Matching Principle: Explanation and Example

Matching Principle: Explanation and Example

Accounting Principles

The concept of “principle” is an integral part of any science. At the same time, in contrast to the natural sciences, where the principles are consistent, since they are determined by fundamental truths, the situation is somewhat different within the framework of accounting. Accounting is the result of human intellectual activity, where the principles are subjective. However, the importance of these principles cannot be underestimated.

How successful an organization depends largely on the accuracy of accounting, for which it is necessary to strictly adhere to all generally accepted accounting principles. The importance of accounting principles was first discussed in the first quarter of the 20th century. At that time, American professor William Paton formulated six principles of accounting, which were the first attempts to unify the conceptual foundations of accounting.

The matching principle is an international accounting principle, which tells that all income receipts should be attributed to the period of the sale, delivery of goods, and the provision of services and that expenses are recorded in the particular reporting period only if they led to the income of this period. Let’s take a little closer look at this important accounting concept.

Matching Principle: Explanation and Example

What Is Matching Principle?

The matching principle provides accounting guidance that all expenses must be recorded in the Income statement for the period in which the income attributable to those expenses was received. This means that expenses that are credited to the debit side of the accounts must have a corresponding credit entry (as required by the double-entry accounting system) for the same period, regardless of when the actual transaction took place.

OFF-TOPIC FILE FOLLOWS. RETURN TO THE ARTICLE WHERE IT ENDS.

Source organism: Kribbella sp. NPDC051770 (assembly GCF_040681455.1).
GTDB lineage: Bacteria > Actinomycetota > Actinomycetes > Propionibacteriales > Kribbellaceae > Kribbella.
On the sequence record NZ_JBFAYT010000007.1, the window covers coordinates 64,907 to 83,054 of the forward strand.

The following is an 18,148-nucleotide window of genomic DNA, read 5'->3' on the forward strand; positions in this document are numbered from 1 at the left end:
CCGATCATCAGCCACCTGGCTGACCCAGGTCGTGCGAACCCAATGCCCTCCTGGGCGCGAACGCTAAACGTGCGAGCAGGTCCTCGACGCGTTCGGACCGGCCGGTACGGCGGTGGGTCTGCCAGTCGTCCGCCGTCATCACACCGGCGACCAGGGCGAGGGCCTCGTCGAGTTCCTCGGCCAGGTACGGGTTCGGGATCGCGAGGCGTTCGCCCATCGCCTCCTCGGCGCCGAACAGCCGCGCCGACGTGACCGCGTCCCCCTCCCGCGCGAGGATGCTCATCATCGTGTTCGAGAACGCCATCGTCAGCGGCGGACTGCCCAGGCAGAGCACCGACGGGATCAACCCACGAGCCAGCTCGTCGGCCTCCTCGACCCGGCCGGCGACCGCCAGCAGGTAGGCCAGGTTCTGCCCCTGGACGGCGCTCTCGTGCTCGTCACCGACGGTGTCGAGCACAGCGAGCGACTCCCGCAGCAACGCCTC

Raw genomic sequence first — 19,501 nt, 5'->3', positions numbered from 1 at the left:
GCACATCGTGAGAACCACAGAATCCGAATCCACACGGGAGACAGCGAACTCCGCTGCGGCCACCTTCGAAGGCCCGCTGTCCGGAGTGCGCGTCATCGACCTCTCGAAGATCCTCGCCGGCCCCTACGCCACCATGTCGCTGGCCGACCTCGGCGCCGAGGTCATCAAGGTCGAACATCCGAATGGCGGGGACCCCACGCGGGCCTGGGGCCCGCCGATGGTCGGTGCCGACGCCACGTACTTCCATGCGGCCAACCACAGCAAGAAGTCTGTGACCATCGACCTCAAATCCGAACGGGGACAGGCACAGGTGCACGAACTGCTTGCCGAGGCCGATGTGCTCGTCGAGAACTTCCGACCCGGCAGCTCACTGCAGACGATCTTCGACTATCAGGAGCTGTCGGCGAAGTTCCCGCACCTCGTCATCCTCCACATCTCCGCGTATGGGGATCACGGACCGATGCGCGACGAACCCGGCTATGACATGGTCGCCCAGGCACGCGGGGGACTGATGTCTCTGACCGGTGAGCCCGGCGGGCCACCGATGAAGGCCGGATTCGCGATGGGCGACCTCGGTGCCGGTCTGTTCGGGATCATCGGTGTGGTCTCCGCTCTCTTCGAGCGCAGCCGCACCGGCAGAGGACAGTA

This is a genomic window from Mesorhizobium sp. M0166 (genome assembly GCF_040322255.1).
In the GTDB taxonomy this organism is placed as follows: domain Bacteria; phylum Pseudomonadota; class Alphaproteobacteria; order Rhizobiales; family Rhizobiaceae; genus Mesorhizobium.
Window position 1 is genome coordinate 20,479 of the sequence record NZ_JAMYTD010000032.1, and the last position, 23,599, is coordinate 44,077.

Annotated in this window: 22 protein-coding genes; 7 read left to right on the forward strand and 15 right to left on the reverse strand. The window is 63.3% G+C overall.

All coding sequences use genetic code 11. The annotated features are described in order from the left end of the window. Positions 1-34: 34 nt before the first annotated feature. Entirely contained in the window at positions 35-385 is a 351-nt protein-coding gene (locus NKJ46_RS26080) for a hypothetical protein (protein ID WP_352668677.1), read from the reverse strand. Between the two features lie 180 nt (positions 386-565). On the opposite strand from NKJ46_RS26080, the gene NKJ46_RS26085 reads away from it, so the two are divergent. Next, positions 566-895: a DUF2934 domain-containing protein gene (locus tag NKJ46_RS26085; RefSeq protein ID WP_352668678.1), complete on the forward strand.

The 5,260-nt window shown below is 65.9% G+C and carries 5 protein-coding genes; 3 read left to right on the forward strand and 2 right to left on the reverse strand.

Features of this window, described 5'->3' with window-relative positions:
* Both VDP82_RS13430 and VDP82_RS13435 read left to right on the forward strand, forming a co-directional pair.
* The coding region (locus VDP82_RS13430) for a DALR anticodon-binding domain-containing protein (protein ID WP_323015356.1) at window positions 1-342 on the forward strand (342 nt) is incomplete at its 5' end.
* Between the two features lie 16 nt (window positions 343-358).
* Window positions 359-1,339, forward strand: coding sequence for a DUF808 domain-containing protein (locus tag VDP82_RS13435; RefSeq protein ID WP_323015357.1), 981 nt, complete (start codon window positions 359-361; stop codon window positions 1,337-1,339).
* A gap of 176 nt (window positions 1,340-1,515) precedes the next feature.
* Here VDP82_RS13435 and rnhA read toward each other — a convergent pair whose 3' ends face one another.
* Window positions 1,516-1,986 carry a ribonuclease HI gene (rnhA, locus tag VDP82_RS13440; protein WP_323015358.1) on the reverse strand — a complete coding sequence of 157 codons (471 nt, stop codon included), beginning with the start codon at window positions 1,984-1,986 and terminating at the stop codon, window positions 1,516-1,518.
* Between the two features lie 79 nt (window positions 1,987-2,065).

This principle works as follows: if the costs incurred or resources used to lead to future benefits, they are recorded as assets; if they lead to current benefits, then as expenses; if they do not lead to any benefits – as losses. This principle is closely intertwined with the accrual concept.

Example

Lion Coffee Shop has $800 worth of coffee ingredients as of July 1st. During the month of July, it purchased more ingredients and paid $1,270. At the end of July, it still had $450 worth of ingredients. Accordingly, Lion Coffee Shop’s expenses in July were $1,620 ($800 + $1,270 – $450). In other words, it is accounting only for the goods it used during this particular month.

Ingredients that Lion Coffee Shop had at the beginning of July were considered assets until they were used up and moved to the appropriate expense accounts. The leftover ingredients, although purchased during the month of July, are also not considered an expense because the company still has these items and they did not contribute to the earning of the revenue in the month of July.

Lion shop also paid for the next 6 months of rent. The total payment was $9,000. At the end of July, it used only one month of the rent it paid upfront. Thus, the remaining $7,500 is considered an asset (prepaid rent) and not an expense according to the matching principle.